MO It is like a string quartet but everyone is doing the same thing in silence – other than the noise of the bells and the call of the conductor. A 12 bell peal will take well over three hours and all 12 of you must be concentrating for the whole time otherwise it will not work. There is some physicality involved – if the bell you are ringing is a ton and a half, there is quite a lot of effort required to keep the bell moving through a full circle for three hours through 5,000 changes. That is 5,000 pulls on that rope; 5,000 swings of a ton and a half in the course of those three hours. So although in one sense it may be relaxing, it also may not be quite so for the more serious end of bell ringing. What is without doubt is that in this scenario, there is a lot of concentration, and that forces the day job out of your mind – which from a wellbeing point of view is a good thing.

"However difficult or knotty your case is tomorrow, if you are ringing for 45 minutes the night before, you have to forget about it otherwise you will make mistakes."

DA Tell us about a memorable occasion whilst ringing.

MO I recall a memorable occasion when on my 19th birthday I rang with a fellow bell ringer who also celebrated his 99th birthday on the same day!


DA Douglas James, what’s the appeal of bell ringing?

Douglas James Three things, really: first it’s something that you can immerse yourself into that is not work, and requires concentration; second it’s really sociable; and third, it’s all about teamwork –you only ever sound good if you ring as a team.

DA How did you first get involved?

DJ I’d arranged for the bells to be rung in the church where I was getting married. It was in my wife’s home village and her house was within earshot of the church. We then moved to Camberwell in South East London, not far from a church. Remembering the bells on my wedding day, when I heard the Camberwell bells I thought I’ll just go and have a look at what’s going on, and I got into it that way.

DA So no one in your family rang bells?

DJ That is correct. I came to bell ringing purely out of liking the sound of the bells.

DA What do you like most about bell ringing?

DJ Bell ringers never turn anyone away – as I said it’s very sociable. It’s a popular past time, lots of people do it, but there is a sense that people are not doing it as often as they used to, or not starting as early as they used to, so ringers will bite your hand off if you turn up unannounced at a tower.

DA Tell us about your learning journey?

DJ I started learning in earnest in London for about two years. Then I plateaued for a while when I moved to a relatively small village in Kent – it had a church but we could really only ring simple stuff. So, although I have been ringing for eight years, I have only been learning for three.

DA How often do you ring?

DJ I am a church-goer so I ring for services when I can, but one of the beauties of bell ringing is that you can ring anywhere. Most villages have a church and more often than not, there will be bells in the tower. We often go on (pub and) ringing outings to various spots around the country and so I have rung in various places – Surrey, Suffolk, Sussex, Essex, Norfolk – just around and about really. I do not ‘tick off’ churches like some people do, but I try to ring at as many churches as possible.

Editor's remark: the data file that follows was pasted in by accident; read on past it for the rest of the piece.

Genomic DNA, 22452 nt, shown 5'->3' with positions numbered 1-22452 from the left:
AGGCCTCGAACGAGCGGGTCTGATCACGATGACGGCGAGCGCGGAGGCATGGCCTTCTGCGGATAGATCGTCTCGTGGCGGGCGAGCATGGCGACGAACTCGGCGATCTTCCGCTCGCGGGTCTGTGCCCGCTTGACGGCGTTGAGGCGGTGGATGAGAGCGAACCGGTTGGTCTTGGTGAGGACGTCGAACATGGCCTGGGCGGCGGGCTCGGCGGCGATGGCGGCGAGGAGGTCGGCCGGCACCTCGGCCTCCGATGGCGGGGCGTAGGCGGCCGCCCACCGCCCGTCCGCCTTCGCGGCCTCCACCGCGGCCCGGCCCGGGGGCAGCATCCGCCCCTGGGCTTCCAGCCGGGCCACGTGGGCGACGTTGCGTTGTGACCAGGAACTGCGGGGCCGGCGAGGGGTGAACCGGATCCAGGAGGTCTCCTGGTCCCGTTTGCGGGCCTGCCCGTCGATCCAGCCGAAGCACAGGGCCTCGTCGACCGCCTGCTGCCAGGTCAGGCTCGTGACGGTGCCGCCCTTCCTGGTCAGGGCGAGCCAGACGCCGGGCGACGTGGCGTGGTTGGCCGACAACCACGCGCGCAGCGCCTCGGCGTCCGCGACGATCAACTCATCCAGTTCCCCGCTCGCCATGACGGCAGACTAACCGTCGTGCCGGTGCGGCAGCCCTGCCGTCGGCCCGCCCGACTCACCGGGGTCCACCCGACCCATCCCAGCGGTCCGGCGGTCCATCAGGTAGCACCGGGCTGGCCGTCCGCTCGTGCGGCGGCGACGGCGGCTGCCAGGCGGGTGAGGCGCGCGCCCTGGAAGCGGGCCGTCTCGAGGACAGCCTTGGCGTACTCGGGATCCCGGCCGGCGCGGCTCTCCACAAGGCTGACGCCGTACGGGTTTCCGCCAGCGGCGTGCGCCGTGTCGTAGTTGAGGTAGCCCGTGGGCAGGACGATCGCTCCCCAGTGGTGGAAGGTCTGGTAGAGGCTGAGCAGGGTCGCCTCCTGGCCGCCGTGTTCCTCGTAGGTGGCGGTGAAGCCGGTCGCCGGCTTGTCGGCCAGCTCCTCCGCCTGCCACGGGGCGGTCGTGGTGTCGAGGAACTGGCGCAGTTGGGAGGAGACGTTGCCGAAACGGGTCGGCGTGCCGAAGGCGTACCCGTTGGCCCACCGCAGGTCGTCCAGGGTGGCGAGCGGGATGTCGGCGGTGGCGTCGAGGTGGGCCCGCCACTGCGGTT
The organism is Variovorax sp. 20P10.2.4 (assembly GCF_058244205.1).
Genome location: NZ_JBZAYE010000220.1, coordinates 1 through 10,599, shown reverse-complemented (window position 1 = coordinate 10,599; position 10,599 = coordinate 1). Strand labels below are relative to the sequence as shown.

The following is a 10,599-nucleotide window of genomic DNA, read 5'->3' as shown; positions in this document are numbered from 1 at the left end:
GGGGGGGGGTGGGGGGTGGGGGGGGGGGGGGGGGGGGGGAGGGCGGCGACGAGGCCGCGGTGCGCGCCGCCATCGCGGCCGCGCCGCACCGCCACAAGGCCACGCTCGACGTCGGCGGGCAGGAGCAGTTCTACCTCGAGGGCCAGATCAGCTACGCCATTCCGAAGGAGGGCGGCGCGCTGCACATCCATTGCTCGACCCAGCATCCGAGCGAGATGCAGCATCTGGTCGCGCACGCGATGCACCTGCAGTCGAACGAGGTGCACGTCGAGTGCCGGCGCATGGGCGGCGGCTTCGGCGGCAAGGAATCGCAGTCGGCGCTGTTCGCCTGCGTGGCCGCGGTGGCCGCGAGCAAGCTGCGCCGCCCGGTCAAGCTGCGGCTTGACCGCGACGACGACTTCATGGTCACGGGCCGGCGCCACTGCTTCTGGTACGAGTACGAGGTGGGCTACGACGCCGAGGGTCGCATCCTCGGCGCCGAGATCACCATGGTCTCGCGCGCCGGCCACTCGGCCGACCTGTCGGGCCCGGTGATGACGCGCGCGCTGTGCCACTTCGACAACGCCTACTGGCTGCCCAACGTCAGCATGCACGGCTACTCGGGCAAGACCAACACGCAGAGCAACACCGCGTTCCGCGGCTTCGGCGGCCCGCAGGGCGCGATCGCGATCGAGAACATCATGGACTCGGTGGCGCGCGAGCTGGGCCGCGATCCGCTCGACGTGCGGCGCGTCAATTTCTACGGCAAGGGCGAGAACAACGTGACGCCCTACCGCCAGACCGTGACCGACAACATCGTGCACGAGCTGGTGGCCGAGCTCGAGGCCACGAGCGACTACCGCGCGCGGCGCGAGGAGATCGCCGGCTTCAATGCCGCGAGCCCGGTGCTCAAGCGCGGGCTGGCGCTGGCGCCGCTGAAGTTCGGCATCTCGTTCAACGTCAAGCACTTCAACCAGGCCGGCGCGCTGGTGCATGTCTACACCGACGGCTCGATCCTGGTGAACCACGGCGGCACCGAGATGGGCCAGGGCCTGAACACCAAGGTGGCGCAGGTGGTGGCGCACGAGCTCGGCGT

DA Can you ring a bell alone?

DJ You can – but it sounds really mournful; think of a funeral. More bells sound jollier – six, eight or even more.

DA I have heard of people who can ring two bells at the same time. Can you?

DJ There are some exceptionally good people who can ring two bells at the same time (even when ringing complicated methods). Let’s just say I can’t!

DA Tell us about your band?

DJ In my home tower band [group of bell ringers], there is a gardener, a teacher, a banker, a librarian, someone who works in financial regulation, a former shipping broker, a property developer, an events organizer, and a youngster who is still at school and really into his computer games.

DA Have you rung for any memorable occasion?

DJ We rang for Remembrance Sunday on 11 November 2018 – we rang half-muffled, which sounds very powerful. I also ring for weddings as and when. I’ve also rung quarter peals [45 minutes of a method], tolerance of the neighbours permitting, but no peals [three hours].

DA How does ringing help you relax?

DJ You have to concentrate and that takes your mind off the day job of being a barrister. It allows you to genuinely immerse yourself and get absorbed, so that you can’t concentrate on anything else. I think there’s a genuine health benefit or wellbeing side – however difficult or knotty your case is tomorrow, if you are ringing for 45 minutes the night before, you have to forget about it otherwise you will make mistakes.


Desiree Artesi is a barrister at Thomas More Chambers, a diversity champion at the Bar, and a member of Counsel’s Editorial Board.

21stC appeal: Southwark cathedral bell tower is pictured above with the Shard in the background. In 2017 a major restoration of Southwark Cathedral’s bells was completed. See and hear the 12 Bells Project video.
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Desiree Artesi

Desiree is a member of Thomas More Chambers and a Bencher of Inner Temple. Called to the Bar in St Lucia in 2004, she has been a member of the BSB Conduct Committee and the Bar Council’s Professional Practice Committee. She is now a member of Counsel’s Editorial Board.